World War I

Couldn’t sleep last night and caught a few episodes of Apocalypse WWI on tv and was embarrassed as to how little I know about this conflict as opposed to others. Any good books/media to recommend to get me to a reasonable legitimate knowledge base of what truly transpired?

As far as I know we entered The war late in fact very late maybe 1917 bc we considered it a European conflict. However if it wasn’t for us it would have dragged on further. Its why the French hate us bc we entered late but if it wasn’t for us it would have continued for yrs more.

I watched this series and I recommend it for anyone who enjoys history.

Which streaming service is it on?

I don’t think the French hate us. I think they laugh at us when we come up with things like “freedom fries.”

Re WWI, I don’t think many people realize the destruction the European allies, especially France, suffered during WWI. When people crack jokes about how quickly France folded in WWII, I think one must take into account the untold suffering from WWI. It pretty much lost a generation of men.

I read an excellent book a couple of years ago. I’ll have to think about that to come up with the title.

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Best general histories of the war would probably be those by Hew Strachan and John Keegan. Keegan wrote several impressive military histories. For more specialized works, off the top of my head I’d recommend The Guns of August, The Great War and Modern Memory, and Goodbye to All That. Many others as well.


I caught it on AHC (1259) U-verse. It’s a Discovery Channel spin-off

Awesome overarching series for listening is the podcast Blueprint for Armageddon on Hardcore History.

Early part of the war, and the run up Guns of August by Barbara Tuckman

Peter Hart has about 20 books on WWI, the definitive one The Great War and I personally like Voices from the Front for added humanization of such a massive conflict. It is important is important to note that it’s from a very British perspective


The Guns of August is a great history. I also highly recommend War Ended The Peace by Margaret MacMillan, as well as its sequel Paris 1919. Both are superb books.

Finally BBC did a docudrama titled 37 Days on the events in the last 37 days before war is declared. Worth watching.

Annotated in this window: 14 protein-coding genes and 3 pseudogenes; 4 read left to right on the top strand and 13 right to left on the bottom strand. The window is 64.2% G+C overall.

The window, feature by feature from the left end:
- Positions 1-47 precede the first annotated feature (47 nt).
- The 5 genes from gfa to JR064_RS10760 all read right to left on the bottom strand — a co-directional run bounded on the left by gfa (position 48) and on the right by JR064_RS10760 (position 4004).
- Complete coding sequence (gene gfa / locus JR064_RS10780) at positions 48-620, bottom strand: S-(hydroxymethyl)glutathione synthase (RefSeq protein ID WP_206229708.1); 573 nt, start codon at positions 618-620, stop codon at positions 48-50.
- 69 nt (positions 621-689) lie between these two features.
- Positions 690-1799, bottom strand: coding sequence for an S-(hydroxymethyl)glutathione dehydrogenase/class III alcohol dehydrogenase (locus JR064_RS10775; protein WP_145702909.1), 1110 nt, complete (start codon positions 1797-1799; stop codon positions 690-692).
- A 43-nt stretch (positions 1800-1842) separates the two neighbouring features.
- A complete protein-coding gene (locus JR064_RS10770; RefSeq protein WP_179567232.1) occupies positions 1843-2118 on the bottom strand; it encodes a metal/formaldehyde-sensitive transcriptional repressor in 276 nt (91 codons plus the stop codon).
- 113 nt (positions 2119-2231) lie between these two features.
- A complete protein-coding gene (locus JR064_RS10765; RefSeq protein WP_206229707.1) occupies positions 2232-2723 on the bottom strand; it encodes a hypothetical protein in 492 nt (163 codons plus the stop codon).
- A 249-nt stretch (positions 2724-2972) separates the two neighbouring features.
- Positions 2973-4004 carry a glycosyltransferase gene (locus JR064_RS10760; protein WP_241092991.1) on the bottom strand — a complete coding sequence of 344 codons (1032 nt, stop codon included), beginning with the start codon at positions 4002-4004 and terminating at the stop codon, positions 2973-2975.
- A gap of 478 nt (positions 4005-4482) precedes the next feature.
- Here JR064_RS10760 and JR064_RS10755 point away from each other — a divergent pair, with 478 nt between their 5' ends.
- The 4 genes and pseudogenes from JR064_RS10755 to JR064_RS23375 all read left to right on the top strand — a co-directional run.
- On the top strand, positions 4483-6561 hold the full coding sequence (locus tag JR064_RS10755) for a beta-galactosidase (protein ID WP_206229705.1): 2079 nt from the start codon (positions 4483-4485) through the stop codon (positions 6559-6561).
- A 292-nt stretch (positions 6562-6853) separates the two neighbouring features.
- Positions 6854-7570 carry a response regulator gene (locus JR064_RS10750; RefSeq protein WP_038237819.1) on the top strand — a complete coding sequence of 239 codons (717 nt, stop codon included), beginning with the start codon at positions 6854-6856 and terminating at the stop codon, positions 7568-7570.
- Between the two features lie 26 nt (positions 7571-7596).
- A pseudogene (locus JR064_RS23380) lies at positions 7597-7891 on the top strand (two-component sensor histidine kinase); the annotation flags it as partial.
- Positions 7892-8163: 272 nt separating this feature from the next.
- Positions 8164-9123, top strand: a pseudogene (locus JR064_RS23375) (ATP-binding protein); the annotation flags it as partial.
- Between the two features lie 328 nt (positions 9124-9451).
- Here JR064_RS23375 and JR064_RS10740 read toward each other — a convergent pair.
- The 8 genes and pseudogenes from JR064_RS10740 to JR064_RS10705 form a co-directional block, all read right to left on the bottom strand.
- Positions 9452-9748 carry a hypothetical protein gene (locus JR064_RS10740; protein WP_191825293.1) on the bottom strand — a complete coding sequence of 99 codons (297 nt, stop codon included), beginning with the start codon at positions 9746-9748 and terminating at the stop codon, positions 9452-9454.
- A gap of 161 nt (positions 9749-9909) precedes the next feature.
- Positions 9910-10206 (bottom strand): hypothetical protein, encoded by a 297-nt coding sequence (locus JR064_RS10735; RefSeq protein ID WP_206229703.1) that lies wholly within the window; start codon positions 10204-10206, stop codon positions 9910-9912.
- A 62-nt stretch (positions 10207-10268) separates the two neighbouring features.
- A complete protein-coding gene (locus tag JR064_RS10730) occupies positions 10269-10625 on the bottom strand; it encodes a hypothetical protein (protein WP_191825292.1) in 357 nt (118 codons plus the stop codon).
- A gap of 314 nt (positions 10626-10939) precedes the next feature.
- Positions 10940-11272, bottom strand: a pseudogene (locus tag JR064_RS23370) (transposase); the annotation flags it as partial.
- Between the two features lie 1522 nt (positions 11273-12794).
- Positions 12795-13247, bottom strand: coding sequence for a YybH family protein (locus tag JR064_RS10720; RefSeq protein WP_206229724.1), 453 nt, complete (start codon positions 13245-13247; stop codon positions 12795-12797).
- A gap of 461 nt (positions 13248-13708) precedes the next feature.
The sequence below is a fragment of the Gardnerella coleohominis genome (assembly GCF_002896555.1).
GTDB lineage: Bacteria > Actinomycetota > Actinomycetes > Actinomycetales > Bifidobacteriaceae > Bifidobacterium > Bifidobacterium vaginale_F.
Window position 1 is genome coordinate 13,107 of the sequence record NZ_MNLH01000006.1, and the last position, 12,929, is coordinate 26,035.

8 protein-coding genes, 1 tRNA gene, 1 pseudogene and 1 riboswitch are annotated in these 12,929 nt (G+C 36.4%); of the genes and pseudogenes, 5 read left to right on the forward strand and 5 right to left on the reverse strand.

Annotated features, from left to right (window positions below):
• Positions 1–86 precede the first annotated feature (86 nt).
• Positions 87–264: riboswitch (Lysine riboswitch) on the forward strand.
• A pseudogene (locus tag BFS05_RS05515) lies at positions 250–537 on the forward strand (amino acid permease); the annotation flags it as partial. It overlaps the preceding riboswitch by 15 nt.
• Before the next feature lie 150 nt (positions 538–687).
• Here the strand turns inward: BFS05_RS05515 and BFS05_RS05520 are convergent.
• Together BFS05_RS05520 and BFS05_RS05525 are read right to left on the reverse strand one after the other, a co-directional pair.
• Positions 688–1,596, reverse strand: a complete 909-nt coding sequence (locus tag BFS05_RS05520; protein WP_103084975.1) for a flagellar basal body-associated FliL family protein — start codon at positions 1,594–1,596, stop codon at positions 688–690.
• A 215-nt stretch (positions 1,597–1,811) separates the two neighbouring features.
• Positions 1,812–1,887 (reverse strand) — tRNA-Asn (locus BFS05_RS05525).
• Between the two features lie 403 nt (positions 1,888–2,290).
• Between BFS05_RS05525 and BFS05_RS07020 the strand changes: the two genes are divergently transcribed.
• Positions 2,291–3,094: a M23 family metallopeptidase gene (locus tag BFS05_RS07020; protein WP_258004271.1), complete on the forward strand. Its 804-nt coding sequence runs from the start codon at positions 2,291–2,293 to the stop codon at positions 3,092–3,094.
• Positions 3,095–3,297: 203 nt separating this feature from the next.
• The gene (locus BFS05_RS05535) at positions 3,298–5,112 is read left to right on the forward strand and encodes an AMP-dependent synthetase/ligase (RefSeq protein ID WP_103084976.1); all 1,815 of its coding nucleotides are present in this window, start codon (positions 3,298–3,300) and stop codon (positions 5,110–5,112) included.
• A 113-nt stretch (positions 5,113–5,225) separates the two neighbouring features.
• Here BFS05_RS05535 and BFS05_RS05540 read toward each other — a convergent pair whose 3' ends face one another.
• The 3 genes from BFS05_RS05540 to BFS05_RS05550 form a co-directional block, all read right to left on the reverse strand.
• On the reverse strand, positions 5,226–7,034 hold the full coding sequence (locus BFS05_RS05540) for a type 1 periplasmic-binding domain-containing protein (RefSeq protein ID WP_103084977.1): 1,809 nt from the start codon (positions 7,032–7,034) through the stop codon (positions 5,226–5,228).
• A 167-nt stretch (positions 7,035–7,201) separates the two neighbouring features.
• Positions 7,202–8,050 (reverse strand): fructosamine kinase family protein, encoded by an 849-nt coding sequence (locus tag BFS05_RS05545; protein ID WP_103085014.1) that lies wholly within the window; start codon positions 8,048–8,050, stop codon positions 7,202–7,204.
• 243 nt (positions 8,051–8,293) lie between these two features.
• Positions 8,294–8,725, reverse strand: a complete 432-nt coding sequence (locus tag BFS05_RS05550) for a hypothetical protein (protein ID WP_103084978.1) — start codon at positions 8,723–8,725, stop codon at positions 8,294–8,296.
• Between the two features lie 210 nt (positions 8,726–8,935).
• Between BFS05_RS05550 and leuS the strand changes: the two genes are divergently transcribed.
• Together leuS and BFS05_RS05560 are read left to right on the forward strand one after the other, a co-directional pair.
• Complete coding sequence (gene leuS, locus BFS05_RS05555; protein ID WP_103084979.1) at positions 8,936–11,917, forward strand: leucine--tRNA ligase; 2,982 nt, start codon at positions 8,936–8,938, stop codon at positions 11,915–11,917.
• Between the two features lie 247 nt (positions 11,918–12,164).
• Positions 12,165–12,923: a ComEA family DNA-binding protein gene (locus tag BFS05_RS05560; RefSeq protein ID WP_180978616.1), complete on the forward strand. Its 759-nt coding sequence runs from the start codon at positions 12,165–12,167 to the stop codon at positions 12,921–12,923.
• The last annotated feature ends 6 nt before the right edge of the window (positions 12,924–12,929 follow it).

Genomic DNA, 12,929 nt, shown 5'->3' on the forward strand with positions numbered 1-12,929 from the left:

I actually find reading the history of events leading up to WWI more interesting that those leading up to WWII. The former are like reading a nuanced thriller comedic tragedy, the latter is a lot more cut, dried, and straightforward.


Nobody here mentioned “All Quiet on the Western Front?”

They Shall Not Grow Old
is also a great film on WWI

If you have Roku, there is a documentary on the Roku Channel called simply World War I. 10 episodes. I would say it’s one of the best I’ve seen. Lots of info on the events of 1914 that started it all plus info tjat I hadn’t seen in any other documentary.

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France still had the worlds foremost army leading into WWII, but they didn’t really think Germany would invade, and they also relied that Germany would use the same routes as in WWI. Because of the first point, France’s forces were scattered around the globe rather than prepared to fend off the Germans. And the Germans Blitzkrieged right though Belgium and the Netherlands rather than through the French impervious Maginot line. The French couldn’t move their defense fast enough and they had to surrender without much of a fight.

Thanks everyone, this should keep me busy for a while!

Germany had the best weapons overall minus us having a semi automatic rifle vs their bolt action. They did have machine guns also. They did rely on blitzkreig bc they didn’t want to get bogged down into a prolonged war like WWI where no one was advancing. Their weakness was in their military command bc Hitler wanted increasing control and so he undermined his own good generals who prob wouldn’t have advised on invading Russia.

Great movie, but I think the discussion here is about non-fiction works.

I meant the novel, not its movie adaptions. True, it’s fiction, but it was written by someone with first hand WWI combat experience in the Imperial German Army as a conscript, who was wounded in action by shrapnel.

The book was later banned in Nazi Germany; that should make it worthwhile in and of itself, right? Its author had to flee Germany, and later became a naturalized US citizen.

I think a war between Nazi Germany and Stalinist Russia was inevitable for much the same reasons it happened in WWI.

Russia was rearming and modernizing its armed forces very fast. Stalin and Hitler saw each other as a natural enemies. If Germany hadn’t attacked Russia, it is almost certain Russia would have attacked Germany by 1944 at the latest.

Second on the Hardcore History series Blueprint for Armageddon. Super in depth and helps get into the mindset of the time, plus develops reference points to really appreciate the scale of destruction.

Dan Carlin’s Hardcore History has great podcasts. Currently listening to Super Nova in the East about the Pacific theater in WWII, that’s available free.

Blueprint for Armageddon is unfortunately no longer free.

I would also recommend this YouTube lectures.

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